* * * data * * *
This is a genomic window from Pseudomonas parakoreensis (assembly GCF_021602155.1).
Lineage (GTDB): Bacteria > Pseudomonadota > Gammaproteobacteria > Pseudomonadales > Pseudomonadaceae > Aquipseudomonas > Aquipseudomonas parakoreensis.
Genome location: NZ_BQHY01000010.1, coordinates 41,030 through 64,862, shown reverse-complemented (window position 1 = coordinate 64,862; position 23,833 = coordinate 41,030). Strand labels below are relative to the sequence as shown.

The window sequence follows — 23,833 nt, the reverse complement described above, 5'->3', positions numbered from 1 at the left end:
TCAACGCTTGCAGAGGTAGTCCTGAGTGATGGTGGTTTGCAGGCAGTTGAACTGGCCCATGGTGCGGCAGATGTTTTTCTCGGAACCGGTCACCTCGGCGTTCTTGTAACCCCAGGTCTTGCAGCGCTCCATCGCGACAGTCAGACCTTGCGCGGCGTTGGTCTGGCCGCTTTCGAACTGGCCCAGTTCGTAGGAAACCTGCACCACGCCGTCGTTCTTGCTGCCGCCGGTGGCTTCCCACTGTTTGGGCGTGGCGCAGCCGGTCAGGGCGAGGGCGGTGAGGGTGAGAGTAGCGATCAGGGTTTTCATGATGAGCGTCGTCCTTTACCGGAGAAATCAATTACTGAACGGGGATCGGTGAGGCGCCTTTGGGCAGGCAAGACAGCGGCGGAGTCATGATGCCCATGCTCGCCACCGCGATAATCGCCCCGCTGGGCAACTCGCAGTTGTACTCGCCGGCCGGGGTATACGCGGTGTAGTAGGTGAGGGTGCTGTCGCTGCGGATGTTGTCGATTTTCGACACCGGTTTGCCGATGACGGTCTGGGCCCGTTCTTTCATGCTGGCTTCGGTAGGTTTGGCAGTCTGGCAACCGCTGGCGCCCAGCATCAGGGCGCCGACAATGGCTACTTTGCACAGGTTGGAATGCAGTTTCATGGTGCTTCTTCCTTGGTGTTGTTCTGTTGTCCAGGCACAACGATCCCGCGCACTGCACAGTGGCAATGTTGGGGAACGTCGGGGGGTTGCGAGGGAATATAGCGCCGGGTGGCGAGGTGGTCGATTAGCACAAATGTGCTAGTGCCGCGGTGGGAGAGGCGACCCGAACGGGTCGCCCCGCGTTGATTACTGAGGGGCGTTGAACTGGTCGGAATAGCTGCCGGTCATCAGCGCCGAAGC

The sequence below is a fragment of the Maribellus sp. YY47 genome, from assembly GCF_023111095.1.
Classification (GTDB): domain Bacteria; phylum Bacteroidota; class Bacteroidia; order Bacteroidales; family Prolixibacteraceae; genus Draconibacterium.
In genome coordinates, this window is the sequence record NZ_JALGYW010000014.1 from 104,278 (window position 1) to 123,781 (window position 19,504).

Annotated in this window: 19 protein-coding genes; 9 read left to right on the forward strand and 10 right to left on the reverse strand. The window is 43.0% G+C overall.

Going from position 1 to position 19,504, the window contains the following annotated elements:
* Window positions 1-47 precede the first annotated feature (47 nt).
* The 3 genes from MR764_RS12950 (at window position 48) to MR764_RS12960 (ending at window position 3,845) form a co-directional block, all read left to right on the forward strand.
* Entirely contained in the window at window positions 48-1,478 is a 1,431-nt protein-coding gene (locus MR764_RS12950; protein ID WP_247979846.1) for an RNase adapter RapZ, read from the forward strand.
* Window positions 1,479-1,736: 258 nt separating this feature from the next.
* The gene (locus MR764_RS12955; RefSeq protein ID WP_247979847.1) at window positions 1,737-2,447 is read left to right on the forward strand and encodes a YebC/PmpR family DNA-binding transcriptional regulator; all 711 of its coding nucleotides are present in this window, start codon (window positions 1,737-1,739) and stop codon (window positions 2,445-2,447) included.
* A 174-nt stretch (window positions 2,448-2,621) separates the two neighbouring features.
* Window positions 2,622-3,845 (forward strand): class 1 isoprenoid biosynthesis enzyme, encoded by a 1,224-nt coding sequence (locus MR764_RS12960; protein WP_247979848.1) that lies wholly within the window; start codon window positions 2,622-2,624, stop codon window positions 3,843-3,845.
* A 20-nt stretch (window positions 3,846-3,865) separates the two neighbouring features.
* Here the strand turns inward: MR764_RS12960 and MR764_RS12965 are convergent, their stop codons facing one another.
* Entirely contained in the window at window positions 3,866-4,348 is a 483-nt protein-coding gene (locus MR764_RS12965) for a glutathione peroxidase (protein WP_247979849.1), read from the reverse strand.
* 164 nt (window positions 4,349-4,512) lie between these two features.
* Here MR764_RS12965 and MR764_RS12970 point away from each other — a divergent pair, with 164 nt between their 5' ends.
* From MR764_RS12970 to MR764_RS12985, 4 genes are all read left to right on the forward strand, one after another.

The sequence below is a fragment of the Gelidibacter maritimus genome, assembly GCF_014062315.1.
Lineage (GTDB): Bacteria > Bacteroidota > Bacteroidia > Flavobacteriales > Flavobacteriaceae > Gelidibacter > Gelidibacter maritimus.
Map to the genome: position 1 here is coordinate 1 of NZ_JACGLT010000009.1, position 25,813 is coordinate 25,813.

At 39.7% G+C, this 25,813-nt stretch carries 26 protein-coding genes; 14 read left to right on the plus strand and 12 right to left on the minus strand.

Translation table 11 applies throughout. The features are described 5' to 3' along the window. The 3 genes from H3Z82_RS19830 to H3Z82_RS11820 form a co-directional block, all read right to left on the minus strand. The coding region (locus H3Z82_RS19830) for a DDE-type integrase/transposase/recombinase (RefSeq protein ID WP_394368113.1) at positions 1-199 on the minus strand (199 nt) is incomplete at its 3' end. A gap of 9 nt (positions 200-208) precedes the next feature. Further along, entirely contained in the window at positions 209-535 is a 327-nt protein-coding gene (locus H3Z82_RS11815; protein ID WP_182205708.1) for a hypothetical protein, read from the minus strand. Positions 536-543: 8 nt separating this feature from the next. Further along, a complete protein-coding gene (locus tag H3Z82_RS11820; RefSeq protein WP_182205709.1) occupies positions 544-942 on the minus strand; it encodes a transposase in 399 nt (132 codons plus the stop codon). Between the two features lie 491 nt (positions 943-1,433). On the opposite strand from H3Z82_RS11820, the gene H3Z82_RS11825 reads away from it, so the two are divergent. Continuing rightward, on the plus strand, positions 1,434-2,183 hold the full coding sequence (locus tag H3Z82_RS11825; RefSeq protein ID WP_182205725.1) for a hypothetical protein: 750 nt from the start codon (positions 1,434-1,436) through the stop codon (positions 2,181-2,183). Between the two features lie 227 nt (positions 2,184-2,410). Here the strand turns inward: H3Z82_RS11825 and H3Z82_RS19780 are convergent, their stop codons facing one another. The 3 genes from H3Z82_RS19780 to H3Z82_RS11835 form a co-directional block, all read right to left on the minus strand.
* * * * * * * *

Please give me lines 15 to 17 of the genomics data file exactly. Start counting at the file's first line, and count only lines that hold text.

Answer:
* The gene (locus MR764_RS12955; RefSeq protein ID WP_247979847.1) at window positions 1,737-2,447 is read left to right on the forward strand and encodes a YebC/PmpR family DNA-binding transcriptional regulator; all 711 of its coding nucleotides are present in this window, start codon (window positions 1,737-1,739) and stop codon (window positions 2,445-2,447) included.
* A 174-nt stretch (window positions 2,448-2,621) separates the two neighbouring features.
* Window positions 2,622-3,845 (forward strand): class 1 isoprenoid biosynthesis enzyme, encoded by a 1,224-nt coding sequence (locus MR764_RS12960; protein WP_247979848.1) that lies wholly within the window; start codon window positions 2,622-2,624, stop codon window positions 3,843-3,845.